At 18, looking at universities, I couldn’t think of anything more exciting than getting away from home. As great as my relationship is with my parents, I was desperate for independence and my own life far away. When the time came to look at universities, I didn’t look at anywhere remotely close to me. In fact, the closest place was a three-and-a-half hour drive away, and that was just to appease my parents who desperately wanted me to consider somewhere closer.
Southampton is at least an eight hour drive, or five-and-a-half hours, two trains and £100, away from home. Usually I take the cheap twelve hour bus option, which I definitely did not consider when looking at universities, although having made the friends that I have it is all worth it.
My first taste of independence was on my gap year travelling where I was surviving off the cheapest possible two-minute noodles because I was poor and had zero experience of cooking for myself. Two years deep into university I think I have finally started to learn how to live successfully with this independence.
If, like me, you were rarely forced to make family meals, you may feel a little out of your depth when you make it to university. I spent a lot of first year living on smoothies, chicken nuggets and cereal. If you do want to get into cooking, I suggest finding recipes online or searching through your parents’ old cookbooks. Make a list of what you need, buy it and then, my greatest tip: cook in bulk. Cook like you’re cooking for at least four people – I usually double up. Meals can be easily portioned – put some in the fridge for the next couple of days and the rest in the freezer. That way the next time you have had a long day (or are maybe hungover) and you really don’t feel like cooking, you can bang a meal in the microwave, and you’re sorted.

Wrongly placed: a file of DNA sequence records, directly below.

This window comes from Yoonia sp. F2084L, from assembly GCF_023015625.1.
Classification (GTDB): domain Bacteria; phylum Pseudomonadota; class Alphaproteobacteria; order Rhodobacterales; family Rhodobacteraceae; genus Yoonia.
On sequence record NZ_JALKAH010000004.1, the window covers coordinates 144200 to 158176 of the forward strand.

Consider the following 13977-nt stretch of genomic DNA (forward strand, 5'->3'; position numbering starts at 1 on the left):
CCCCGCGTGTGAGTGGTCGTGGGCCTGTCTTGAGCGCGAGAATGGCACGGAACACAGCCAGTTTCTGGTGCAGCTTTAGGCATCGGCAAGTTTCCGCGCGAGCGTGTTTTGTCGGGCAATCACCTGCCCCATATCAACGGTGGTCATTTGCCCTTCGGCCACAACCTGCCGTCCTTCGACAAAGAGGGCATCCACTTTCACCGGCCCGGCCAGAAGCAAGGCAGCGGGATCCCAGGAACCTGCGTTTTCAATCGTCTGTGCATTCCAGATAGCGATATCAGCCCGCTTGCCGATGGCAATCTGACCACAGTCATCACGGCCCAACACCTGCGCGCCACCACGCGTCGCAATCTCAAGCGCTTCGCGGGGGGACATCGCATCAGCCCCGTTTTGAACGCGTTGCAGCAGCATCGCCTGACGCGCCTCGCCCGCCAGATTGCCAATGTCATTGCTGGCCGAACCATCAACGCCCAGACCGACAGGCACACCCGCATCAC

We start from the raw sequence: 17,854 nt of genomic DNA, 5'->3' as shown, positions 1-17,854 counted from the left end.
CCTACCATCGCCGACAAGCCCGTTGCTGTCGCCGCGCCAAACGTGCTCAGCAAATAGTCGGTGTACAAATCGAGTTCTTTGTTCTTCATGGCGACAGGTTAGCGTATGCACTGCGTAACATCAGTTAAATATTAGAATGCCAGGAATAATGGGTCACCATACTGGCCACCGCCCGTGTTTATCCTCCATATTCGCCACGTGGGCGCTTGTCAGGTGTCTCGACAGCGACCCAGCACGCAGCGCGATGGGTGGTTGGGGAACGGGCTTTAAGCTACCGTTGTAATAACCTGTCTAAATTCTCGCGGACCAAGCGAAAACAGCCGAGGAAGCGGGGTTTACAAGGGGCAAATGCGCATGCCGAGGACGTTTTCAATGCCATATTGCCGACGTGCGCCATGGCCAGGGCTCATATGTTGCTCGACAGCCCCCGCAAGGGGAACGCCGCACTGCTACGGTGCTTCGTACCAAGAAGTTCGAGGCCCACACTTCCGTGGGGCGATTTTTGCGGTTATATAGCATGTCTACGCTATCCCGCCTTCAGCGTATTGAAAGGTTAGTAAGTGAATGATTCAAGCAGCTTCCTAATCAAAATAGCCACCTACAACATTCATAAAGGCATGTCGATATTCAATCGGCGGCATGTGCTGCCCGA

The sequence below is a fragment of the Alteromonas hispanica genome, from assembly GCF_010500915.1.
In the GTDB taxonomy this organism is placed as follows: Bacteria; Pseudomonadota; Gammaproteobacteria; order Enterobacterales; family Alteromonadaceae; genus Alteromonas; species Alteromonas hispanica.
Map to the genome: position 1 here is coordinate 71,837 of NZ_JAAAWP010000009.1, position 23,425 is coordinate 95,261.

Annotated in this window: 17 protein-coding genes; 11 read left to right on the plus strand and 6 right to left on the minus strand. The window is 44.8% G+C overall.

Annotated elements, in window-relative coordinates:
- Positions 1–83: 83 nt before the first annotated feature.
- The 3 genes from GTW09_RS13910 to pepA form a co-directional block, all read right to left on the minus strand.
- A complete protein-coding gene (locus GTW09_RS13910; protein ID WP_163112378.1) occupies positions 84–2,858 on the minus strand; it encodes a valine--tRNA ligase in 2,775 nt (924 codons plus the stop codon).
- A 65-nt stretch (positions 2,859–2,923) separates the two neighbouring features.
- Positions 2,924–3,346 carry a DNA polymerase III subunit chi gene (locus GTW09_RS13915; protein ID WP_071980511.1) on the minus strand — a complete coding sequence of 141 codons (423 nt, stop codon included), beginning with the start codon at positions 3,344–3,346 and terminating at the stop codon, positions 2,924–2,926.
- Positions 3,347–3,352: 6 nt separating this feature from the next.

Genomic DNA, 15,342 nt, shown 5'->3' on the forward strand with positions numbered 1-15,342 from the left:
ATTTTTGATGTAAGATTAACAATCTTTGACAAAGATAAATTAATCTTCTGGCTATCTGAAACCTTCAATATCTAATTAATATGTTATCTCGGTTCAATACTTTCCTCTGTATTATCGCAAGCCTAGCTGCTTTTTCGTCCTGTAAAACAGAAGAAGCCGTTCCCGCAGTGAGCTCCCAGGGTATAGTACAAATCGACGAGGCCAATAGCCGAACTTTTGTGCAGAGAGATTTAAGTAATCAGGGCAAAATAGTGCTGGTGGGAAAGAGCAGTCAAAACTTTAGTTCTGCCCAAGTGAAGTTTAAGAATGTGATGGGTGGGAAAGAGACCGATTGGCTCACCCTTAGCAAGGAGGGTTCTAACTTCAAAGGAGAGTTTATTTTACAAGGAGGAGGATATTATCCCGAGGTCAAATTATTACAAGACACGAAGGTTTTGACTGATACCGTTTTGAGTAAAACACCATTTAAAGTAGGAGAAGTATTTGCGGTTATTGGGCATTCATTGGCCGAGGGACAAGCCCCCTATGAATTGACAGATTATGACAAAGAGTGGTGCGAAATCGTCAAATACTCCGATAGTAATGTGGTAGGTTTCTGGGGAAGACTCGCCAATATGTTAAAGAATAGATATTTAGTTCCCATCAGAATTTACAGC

Budgeting, I will admit (and all of my friends will tell you) is not my strong suit. I have a reputation for forever struggling to get out of my overdraft. If you do plan on sticking to a budget, I have a few tips on what not to do. Don’t live on ready meals and takeaways. Instead, as above, cook for yourself. If you order the Uber, make sure you’re vigilant in asking for money from the other passengers. It may seem awkward and a bit stupid as ‘oh, it’s only £1.50 each, that’s nothing, it’s on me’, but trust me, it adds up FAST. We’re all poor students; people will understand. Don’t buy things you don’t need. As tempting as a new mug, a new outfit, or a new book may seem, remember you do have to buy food to survive and you will no doubt want that money for a night out.
Try to plan ahead. You no longer have mum pestering you to do your homework, reminding you about appointments or buying shampoo before you’ve realised it’s run out. Keep a diary. Write down deadlines and exams and a to-do list. What seminar preparation needs to be done? When for? Prioritise. It is hard at university but, if you can keep on top of things for as long as possible, it helps massively. Don’t let a deadline catch up on you.
Ultimately, living independently is great and a wonderful taster of what is to come. Sometimes being independent is a lot and it’s scary, but whilst you may wish you were back at home, once you are home for a little while you will realise how liberating university really is.